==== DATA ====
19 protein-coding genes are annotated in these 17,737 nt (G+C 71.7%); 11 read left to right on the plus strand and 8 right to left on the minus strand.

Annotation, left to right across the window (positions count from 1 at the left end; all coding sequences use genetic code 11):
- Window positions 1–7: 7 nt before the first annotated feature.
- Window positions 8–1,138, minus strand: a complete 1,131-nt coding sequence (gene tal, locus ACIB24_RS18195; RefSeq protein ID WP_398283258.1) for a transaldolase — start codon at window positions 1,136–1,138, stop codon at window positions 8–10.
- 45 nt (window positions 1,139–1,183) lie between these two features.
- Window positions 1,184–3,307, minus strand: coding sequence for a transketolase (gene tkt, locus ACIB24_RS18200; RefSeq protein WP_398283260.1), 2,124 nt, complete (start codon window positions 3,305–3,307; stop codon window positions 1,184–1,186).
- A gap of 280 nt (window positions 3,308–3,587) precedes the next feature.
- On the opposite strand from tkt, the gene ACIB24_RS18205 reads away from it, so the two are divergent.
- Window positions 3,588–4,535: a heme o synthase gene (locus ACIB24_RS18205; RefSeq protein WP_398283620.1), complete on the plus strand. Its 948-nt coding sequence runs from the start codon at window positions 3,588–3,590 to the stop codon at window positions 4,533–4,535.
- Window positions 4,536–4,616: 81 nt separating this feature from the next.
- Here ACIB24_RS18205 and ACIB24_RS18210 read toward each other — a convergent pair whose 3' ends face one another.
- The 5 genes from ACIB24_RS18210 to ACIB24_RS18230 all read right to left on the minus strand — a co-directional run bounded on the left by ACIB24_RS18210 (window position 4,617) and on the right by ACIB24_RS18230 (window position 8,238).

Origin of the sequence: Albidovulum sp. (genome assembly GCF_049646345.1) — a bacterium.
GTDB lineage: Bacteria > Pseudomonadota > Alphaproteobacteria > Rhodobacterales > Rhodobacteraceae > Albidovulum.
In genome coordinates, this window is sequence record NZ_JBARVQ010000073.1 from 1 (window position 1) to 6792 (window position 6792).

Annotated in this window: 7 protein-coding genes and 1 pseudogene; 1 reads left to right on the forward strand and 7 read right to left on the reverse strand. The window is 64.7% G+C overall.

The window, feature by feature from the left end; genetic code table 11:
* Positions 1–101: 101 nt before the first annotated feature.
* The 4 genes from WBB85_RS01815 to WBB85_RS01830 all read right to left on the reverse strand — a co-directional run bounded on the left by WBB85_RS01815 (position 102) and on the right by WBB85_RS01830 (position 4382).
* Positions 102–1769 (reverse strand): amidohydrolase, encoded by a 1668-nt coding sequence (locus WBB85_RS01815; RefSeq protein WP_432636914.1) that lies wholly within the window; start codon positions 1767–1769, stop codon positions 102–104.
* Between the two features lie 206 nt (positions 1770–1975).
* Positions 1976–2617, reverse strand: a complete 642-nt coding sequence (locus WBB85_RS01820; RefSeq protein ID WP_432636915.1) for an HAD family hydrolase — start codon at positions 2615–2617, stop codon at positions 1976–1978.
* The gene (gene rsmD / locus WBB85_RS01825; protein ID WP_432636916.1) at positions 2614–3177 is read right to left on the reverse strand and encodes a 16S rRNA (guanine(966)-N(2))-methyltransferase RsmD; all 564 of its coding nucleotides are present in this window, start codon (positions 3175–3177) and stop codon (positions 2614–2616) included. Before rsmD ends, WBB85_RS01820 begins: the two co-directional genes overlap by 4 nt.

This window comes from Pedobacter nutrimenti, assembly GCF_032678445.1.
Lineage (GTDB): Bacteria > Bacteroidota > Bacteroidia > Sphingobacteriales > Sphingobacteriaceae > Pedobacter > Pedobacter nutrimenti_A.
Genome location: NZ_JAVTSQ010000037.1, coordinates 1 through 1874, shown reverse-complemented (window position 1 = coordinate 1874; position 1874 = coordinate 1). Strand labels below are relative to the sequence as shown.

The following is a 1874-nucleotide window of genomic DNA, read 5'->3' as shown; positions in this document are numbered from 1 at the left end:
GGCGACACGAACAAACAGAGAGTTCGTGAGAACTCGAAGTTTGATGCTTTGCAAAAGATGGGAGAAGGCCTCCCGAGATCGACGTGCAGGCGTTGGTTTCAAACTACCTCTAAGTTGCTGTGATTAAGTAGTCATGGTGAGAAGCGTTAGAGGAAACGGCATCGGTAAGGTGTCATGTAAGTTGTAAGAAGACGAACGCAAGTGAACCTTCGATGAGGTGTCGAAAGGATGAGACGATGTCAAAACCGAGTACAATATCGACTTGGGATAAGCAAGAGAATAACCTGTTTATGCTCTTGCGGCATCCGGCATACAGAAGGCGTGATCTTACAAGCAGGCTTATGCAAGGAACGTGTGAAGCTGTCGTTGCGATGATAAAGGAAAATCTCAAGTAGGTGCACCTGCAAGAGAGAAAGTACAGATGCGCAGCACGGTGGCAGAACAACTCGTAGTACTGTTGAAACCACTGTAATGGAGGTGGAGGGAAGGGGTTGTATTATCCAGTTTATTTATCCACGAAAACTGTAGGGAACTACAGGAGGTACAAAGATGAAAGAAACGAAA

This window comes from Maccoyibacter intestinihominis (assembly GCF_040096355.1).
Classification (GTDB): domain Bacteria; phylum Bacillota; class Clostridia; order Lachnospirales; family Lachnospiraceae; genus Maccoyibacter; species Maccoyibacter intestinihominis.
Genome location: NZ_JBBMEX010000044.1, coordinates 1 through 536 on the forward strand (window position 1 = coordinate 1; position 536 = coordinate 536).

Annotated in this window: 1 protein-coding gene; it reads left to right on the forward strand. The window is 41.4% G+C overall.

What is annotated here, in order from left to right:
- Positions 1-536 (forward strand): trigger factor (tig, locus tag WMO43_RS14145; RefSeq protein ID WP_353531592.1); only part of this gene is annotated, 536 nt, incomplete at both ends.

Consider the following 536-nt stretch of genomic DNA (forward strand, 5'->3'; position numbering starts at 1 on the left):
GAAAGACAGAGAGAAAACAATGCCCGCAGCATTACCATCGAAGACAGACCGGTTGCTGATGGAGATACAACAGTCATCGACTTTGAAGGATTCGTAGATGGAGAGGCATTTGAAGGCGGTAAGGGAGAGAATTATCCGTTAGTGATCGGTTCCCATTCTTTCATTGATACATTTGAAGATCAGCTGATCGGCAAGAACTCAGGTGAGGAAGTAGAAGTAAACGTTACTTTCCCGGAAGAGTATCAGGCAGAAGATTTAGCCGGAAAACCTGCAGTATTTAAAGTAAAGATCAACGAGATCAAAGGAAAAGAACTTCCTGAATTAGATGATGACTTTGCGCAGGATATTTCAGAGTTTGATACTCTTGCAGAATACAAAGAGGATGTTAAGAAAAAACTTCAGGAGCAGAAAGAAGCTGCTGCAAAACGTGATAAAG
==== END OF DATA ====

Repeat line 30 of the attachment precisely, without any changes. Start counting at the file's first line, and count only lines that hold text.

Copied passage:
Classification (GTDB): domain Bacteria; phylum Bacillota; class Clostridia; order Lachnospirales; family Lachnospiraceae; genus Maccoyibacter; species Maccoyibacter intestinihominis.